Desnos, the French writer and poet who was known for his version of automatic writing and his “investigations” during the “dream period” of Surrealism, had collaborated with André Breton in doing the preface for the catalog of the exhibition—a juxtaposition of titles and disparate phrases. The watercolor which was acquired has more historic than esthetic interest illustrating as it does the practice of drawing and exhibiting indulged in by many of the Surrealist writers.

George Malkine, a Belgian artist, was another of the group and although his work was reproduced in several of the Surrealist reviews during the late ’20s it remains little known although Marcel Jean has characterized it as “uneven but always curious.” Hodes’ small painting by Malkine is inventive in its grid-like treatment although it is almost artless in its simple expression of Surrealist themes.

The Dutch artist, Kristians Tonny, has also remained obscure and there is little reference to him in Surrealist literature. His work in the collection is an example of his transfer technique (similar to monoprint) and his fine, light line depicts profuse flame-like imagery.

The fourth artist of the group included in the exhibition with drawings was named Dédé Sunbeam. Reproductions in La Révolution Surréaliste (April 1925 and June 1926) seemed to confirm the artist’s existence—or at least an artist who used that somewhat improbable name or pseudonym. Typical of much of the intended obfuscation in which the Surrealists delighted, especially in the early period of the movement, Sunbeam seems to elude discovery and even his existence was called into question. Persistent inquiry had little effect. Duchamp when questioned thought that Sunbeam had been an Englishman; Kay Sage thought Sunbeam had been a woman; others of the group had even forgotten altogether about his (or her) existence. Finally, in 1958, Patrick Waldberg discovered a doctor who had received three drawings by Sunbeam in return for his services, and, according to Waldberg, Sunbeam was the alias for René Dailly. His existence seems to be confirmed yet he remains a shadowy figure at best and the drawing which Hodes obtained, along with those in La Révolution Surréaliste, though it has a slight dreamlike quality, gives little hint about the personality of the artist.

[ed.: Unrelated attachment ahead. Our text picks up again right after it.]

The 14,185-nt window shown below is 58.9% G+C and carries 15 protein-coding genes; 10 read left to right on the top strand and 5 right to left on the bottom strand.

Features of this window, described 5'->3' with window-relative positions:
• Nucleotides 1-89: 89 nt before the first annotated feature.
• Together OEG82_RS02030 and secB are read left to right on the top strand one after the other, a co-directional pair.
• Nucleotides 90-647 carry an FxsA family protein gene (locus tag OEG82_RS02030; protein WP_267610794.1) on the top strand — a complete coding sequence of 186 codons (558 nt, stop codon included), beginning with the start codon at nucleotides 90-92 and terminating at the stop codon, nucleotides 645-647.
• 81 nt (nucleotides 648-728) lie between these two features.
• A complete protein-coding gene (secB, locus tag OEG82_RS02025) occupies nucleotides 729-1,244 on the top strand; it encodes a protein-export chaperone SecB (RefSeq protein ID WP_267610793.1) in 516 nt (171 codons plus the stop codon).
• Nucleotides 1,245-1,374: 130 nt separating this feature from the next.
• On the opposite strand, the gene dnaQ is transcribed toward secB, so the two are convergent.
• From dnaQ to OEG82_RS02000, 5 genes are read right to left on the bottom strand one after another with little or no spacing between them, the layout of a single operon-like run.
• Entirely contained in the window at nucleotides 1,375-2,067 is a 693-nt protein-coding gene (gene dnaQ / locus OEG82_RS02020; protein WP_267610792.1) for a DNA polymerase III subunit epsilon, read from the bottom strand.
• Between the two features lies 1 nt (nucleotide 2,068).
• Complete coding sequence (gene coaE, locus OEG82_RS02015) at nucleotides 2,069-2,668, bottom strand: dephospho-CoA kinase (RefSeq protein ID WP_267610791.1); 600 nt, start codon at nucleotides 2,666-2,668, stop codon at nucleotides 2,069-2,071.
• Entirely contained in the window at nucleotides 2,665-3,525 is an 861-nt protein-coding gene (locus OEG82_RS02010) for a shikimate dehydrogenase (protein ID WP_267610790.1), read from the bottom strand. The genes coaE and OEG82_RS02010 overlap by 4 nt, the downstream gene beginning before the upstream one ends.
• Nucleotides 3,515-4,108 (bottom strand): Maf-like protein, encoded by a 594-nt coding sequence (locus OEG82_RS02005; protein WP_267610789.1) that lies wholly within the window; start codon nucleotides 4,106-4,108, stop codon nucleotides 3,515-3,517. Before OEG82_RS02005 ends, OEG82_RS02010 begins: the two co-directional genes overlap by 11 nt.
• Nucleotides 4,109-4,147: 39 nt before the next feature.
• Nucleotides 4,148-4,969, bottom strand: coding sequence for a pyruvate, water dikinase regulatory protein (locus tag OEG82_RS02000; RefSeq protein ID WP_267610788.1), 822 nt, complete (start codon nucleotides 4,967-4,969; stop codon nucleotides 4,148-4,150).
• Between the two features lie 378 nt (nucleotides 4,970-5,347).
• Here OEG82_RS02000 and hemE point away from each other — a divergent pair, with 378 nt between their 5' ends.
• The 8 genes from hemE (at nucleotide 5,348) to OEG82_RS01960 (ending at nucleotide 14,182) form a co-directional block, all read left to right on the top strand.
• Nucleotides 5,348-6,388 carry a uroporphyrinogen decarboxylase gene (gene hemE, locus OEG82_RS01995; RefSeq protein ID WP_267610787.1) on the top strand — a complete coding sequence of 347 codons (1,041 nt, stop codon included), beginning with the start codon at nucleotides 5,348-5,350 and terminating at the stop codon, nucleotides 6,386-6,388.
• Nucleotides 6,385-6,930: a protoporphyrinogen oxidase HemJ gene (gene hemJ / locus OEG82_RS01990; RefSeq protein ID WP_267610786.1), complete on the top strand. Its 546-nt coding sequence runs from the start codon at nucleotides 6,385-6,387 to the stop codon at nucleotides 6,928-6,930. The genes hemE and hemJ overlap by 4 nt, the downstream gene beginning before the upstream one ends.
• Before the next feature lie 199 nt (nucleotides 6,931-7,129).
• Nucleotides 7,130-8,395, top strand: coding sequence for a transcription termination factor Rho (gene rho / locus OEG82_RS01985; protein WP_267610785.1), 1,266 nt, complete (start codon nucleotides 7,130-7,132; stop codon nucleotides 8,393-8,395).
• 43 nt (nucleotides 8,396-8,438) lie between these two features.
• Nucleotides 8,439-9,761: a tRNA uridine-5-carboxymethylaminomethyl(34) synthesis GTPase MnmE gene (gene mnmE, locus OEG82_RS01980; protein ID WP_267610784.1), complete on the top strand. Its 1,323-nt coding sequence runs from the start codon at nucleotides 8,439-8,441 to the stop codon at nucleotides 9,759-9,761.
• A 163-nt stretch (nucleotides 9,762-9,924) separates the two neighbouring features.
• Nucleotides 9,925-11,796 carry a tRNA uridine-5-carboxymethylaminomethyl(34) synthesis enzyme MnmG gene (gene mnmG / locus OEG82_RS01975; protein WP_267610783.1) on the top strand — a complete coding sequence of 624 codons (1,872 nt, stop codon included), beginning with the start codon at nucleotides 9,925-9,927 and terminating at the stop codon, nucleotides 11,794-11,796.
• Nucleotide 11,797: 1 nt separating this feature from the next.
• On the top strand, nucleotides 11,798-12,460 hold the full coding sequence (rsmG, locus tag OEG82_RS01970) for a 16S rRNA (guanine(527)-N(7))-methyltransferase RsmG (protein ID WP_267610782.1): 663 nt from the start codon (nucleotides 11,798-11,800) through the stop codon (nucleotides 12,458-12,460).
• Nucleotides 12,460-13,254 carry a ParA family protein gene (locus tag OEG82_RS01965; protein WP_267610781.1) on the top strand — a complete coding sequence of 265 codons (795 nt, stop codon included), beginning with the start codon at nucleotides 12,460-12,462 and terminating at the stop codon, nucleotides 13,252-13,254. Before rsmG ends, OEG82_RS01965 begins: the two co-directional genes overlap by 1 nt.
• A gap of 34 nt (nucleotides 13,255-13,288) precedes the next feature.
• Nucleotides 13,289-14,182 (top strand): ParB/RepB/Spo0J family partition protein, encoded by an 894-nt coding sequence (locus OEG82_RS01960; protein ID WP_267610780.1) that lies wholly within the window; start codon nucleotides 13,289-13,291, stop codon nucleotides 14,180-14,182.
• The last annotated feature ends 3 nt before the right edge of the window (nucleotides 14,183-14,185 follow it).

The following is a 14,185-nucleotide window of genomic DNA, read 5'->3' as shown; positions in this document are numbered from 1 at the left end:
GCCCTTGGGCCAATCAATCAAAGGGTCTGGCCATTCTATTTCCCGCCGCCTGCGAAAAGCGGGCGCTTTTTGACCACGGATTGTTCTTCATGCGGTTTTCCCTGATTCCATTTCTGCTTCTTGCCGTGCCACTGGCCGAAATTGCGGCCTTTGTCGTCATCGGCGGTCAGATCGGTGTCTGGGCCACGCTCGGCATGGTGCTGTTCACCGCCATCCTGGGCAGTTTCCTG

The Sunbeam drawing filled the gap and meant that the goal which Hodes had set was complete. How ever, the momentum which had developed and the interest which had been aroused were not to be allayed and the collection has continued to grow with the addition of works by Cornell, Dominguez, Fini, Bellmer, Hugo, Freddie, sculpture by Arp, Ernst, Giacometti and Picasso, and extending to Dadaists such as Hugnet, Janco, Grosz, Höch, Richter, Picabia, Schad, Schwitters, Tzara, and Duchamp. However it is those artists most markedly influenced by de Chirico, the “pictorialists,” who are most strikingly represented. In addition to Ernst there are Tanguys, all of which show that artist to advantage, one, The Neck Of The Swallow, 1934, seemingly composed of silent sounds. The Hour Of The Erased Face, 1934, is Dalí at his finest, his great facility disciplined and the bare, flat plain painted in restrained tones of grey, mauve and yellow. Delvaux’s The Challenge successfully sustains a haunting, evocative moodless opulent than usual and it gains in quiet power.

Of all the artists represented in the Hodes Collection, it was finally Magritte—who had not been involved in that first Surrealist exhibition at all—who came to have the greatest appeal to Hodes. He is represented by over fifty small gouaches, collages, painted bottles and several large oils, including The Ready Made Bouquet of 1957. Magritte’s ability to hold the reasonable and the irrational in a delicate balance, the enigma in his play of illusion and reality equivocating between logic and the illogical have qualities of the “marvelous,” as Breton stipulated.

A letter from Magritte to Hodes in 1957 clarifies not only the artist’s own position but explains something of the fascination which this collector shares and which, indirectly at least, calls attention to the commitment which is evidenced in the collection. “The art of painting such as I understand it, consists of representing—by means of pictorial technique—unforeseen images which appear to me, either with closed or open eyes. . . . I can do very well without explanation of the things I love. . . . The art of painting, as I conceive it, is neither easy nor difficult. I do know that at some moments, unforeseen images appear to me and that these are the subjects of painting I like to paint. These images seem to dominate my ideas [and] they reveal the present as an absolute mystery.”

Whitney Halstead